In my final box this month there was a “hand crafted pewter amulet necklace.” I’m sure many of you are familiar with these necklaces. You can find them in tons of Pagan shops as well as places like headshops and “rock shops.” Again, this is the kind of thing my 16 year old Wiccan self would have bought and worn to make sure the whole world would know I was Wiccan. And I would definitely debate the “hand crafted” aspect of these because they are definitely mass produced.

But don’t get me wrong, not everything that came in these were terrible! There were some lovely oils from companies like Kate’s Magik and Coventry Creations, candles from Crystal Journeys, beginner style books from Llewellyn, some nice mini spells like a Witch’s Bottle and protection poppet. One month there was a small wall tile plaque from Dryad Designs and another month a tarot deck {but, of course, I had that deck already}.

 

 

Is it Worth the Cost?

For me this wasn’t worth $350 for the year. At $40 per sabbat it’s kind of a maybe. I think it just depends on what you can afford, what you’re looking for, and how much you think you’ll use what comes in the box. Each month the enclosed pamphlet gives a breakdown of the value of the box. Here’s a picture of the last box I received for Imbolc. This is the value breakdown:

  • Total MSRP of Items – $51.35
  • Total Savings – $11.40
  • Total Shipping Savings – $8.50
  • Grand Total of Savings – $19.90

These same totals are included with each box. I kind of find the inclusion of the “shipping savings” a little dubious only because if you bought some of these things off Amazon, like the books, HEM incense, and even some of the trinket type items, you could get free shipping. Other suppliers, like Eclectic Artisans, who often provide items for Sabbat Box, offers free shipping on orders over $50 {which isn’t hard to do on there}.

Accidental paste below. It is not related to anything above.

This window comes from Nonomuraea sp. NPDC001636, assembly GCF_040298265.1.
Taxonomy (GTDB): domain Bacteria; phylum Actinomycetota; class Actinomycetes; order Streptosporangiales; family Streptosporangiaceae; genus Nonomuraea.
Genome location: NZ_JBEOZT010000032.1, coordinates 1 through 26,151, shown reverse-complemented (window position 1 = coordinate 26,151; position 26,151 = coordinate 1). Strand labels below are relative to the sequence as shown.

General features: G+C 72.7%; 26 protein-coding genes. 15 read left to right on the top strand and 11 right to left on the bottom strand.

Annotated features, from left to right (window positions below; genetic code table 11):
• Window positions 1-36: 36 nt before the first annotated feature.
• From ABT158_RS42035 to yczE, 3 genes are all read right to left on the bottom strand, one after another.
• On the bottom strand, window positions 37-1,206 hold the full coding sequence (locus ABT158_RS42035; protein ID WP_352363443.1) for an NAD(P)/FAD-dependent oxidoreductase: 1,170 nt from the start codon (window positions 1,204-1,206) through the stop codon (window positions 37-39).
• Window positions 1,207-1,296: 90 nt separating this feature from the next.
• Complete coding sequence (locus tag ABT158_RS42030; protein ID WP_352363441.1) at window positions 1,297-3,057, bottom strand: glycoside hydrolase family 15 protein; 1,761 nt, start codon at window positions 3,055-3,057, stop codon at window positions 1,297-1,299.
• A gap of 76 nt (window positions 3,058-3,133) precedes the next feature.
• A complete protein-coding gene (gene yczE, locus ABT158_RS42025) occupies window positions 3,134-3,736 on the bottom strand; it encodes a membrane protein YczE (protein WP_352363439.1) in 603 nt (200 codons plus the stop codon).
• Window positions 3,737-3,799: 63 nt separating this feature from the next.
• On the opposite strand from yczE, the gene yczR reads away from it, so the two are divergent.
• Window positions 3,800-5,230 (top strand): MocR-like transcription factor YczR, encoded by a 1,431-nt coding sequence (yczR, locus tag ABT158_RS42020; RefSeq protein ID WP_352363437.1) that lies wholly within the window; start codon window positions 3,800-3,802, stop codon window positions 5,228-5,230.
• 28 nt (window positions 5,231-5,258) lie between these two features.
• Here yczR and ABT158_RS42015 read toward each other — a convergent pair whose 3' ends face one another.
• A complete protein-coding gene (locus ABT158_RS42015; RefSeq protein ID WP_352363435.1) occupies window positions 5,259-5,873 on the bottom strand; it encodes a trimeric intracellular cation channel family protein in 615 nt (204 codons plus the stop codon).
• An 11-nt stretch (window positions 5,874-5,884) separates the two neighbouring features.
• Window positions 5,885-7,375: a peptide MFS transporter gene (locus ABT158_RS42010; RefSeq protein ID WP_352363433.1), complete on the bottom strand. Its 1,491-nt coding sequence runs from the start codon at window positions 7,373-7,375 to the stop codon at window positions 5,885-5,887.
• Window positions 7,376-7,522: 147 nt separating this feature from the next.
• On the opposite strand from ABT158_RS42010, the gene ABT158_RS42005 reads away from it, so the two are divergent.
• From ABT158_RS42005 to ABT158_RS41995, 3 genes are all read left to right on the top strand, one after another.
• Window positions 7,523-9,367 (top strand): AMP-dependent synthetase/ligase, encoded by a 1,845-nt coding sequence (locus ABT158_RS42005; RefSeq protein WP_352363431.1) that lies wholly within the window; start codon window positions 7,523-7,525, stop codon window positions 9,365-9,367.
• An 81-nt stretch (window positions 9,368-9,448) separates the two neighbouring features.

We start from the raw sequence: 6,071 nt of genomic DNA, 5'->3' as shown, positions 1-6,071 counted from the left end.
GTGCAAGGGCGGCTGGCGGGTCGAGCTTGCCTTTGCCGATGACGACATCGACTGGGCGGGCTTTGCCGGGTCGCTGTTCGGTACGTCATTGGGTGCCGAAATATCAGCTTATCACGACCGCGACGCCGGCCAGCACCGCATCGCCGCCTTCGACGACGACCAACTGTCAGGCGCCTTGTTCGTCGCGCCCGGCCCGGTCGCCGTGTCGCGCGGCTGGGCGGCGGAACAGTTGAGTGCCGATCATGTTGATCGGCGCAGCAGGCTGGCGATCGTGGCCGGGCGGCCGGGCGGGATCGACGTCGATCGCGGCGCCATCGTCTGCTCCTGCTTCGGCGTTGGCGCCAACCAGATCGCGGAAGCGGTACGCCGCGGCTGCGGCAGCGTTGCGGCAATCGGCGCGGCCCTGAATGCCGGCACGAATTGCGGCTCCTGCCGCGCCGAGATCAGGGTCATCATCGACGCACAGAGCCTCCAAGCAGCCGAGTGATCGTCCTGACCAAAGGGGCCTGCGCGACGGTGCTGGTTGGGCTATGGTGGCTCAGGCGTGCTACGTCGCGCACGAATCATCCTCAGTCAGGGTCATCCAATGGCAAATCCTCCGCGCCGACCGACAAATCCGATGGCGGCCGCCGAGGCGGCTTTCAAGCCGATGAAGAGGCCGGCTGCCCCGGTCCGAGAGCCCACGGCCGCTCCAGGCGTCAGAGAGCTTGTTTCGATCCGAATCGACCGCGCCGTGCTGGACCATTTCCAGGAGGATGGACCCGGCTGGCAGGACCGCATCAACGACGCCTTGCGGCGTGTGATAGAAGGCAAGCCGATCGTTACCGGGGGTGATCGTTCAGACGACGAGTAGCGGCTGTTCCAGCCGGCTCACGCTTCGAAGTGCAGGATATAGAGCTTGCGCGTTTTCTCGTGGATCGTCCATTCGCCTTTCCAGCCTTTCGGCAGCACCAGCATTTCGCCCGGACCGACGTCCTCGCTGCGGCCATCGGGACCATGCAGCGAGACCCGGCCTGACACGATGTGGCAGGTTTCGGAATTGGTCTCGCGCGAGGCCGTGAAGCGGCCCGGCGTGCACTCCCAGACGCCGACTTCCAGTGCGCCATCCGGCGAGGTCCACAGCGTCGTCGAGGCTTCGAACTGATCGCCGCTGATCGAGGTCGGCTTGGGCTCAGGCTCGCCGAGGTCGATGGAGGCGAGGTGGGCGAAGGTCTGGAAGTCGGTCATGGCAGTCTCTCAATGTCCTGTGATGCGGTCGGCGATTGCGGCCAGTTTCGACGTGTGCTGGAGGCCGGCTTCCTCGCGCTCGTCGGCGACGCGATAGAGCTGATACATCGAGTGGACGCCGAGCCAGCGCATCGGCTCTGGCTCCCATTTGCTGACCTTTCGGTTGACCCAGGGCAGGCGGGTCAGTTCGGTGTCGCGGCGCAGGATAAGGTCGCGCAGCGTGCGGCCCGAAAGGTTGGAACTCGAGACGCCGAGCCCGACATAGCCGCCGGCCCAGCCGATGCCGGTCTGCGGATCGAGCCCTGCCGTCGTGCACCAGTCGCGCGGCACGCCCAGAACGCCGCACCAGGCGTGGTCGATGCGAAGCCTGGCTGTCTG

I feel like some of these subscription boxes include shipping in the box value to beef up the perceived savings. There was one box I was convinced falsified the retail cost of some items in their boxes. They would include things like a crystal or a piece of crystal jewelry with no named retailer that was “exclusive” to the box. With no idea who made it or sold it there was no way to verify the retail cost. I’m sorry but you’re not going to convince me that a bracelet of green aventurine beads on a piece of elastic string retails for $50!

 

 

Who is this really for?

I often felt like the things that came in Sabbat Box weren’t for me. These boxes would be great for someone that’s new to the Craft. If you’re just getting started with your spiritual practice and don’t know where to get supplies, don’t know what to buy, or just simply don’t have anywhere local to shop this box brings sabbat magick to your doorstep.

This is really a box of the basics, and there’s nothing wrong with that! We all have a starting point and need help to get moving on our journey. But if you’re not someone that needs basic tools and beginners style resources, I would say this one might be a pass.